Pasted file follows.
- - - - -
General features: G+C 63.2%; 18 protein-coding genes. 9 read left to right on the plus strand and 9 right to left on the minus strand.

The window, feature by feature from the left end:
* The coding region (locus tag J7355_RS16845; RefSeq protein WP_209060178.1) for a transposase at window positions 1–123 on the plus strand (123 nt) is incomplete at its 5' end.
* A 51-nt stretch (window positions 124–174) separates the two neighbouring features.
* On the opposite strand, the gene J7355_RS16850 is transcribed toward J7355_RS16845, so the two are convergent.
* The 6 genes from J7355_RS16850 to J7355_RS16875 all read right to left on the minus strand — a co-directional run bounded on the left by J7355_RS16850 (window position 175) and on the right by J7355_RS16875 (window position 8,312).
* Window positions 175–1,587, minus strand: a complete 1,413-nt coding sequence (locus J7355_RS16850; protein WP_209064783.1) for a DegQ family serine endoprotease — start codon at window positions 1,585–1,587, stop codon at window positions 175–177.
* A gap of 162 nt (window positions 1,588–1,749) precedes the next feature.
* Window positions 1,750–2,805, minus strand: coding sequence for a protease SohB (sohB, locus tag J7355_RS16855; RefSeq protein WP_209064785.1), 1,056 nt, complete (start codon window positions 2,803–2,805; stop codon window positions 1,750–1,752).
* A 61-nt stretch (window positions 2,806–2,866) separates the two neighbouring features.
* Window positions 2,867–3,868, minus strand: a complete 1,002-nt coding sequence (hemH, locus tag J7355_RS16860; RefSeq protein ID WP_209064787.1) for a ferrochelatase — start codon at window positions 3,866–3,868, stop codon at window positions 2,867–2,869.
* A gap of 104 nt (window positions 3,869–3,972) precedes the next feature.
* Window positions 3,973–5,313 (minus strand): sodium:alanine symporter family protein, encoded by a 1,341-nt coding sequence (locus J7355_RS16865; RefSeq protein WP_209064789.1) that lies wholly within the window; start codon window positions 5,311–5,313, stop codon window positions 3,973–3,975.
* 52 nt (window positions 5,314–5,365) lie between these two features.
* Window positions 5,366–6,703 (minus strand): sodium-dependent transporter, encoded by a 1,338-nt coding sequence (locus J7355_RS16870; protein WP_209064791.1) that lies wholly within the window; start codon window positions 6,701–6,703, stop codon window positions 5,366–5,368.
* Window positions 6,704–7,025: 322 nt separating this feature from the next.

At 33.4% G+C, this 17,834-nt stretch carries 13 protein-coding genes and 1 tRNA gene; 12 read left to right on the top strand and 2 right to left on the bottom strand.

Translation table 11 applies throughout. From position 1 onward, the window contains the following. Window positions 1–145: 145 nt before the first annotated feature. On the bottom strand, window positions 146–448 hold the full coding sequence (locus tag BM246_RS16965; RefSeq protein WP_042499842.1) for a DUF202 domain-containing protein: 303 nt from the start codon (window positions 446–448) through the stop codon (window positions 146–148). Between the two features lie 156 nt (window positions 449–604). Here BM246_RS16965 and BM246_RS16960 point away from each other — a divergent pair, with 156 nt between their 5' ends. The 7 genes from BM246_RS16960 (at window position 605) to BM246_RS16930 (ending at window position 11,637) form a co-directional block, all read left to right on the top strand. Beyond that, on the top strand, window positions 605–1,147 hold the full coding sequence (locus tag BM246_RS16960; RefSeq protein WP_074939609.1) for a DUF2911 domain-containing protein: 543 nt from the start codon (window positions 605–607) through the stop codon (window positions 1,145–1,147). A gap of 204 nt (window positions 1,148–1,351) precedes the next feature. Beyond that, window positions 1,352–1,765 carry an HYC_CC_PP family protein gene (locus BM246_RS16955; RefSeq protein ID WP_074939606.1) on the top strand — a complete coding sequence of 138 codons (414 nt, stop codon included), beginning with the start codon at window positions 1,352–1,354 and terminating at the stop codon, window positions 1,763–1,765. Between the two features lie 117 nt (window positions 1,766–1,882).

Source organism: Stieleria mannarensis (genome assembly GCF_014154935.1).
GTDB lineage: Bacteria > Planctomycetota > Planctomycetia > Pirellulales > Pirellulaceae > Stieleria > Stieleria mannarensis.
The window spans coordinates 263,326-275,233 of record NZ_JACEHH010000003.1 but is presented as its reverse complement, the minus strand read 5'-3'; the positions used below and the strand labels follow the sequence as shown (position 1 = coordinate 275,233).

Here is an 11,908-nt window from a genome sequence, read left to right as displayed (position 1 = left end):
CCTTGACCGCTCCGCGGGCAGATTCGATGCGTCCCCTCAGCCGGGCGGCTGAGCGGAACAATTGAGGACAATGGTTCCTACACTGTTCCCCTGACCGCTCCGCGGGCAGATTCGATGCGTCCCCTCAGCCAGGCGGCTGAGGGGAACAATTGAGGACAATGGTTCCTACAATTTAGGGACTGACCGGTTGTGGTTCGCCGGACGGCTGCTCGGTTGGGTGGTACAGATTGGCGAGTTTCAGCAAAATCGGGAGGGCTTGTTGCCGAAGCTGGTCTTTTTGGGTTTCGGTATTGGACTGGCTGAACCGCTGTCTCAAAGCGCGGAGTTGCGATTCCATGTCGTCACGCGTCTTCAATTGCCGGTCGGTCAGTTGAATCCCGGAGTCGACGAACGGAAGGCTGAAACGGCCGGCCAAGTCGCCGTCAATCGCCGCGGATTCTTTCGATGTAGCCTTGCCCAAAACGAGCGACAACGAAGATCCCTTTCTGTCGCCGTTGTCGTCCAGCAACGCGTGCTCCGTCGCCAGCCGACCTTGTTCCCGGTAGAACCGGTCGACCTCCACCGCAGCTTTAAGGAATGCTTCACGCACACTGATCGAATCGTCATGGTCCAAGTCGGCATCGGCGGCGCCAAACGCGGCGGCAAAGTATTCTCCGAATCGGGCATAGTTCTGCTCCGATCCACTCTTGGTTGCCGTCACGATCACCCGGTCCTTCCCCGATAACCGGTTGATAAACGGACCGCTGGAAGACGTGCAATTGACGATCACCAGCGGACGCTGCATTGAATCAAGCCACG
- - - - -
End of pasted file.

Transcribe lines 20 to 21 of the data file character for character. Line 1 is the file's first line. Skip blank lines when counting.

GTDB lineage: Bacteria > Planctomycetota > Planctomycetia > Pirellulales > Pirellulaceae > Stieleria > Stieleria mannarensis.
The window spans coordinates 263,326-275,233 of record NZ_JACEHH010000003.1 but is presented as its reverse complement, the minus strand read 5'-3'; the positions used below and the strand labels follow the sequence as shown (position 1 = coordinate 275,233).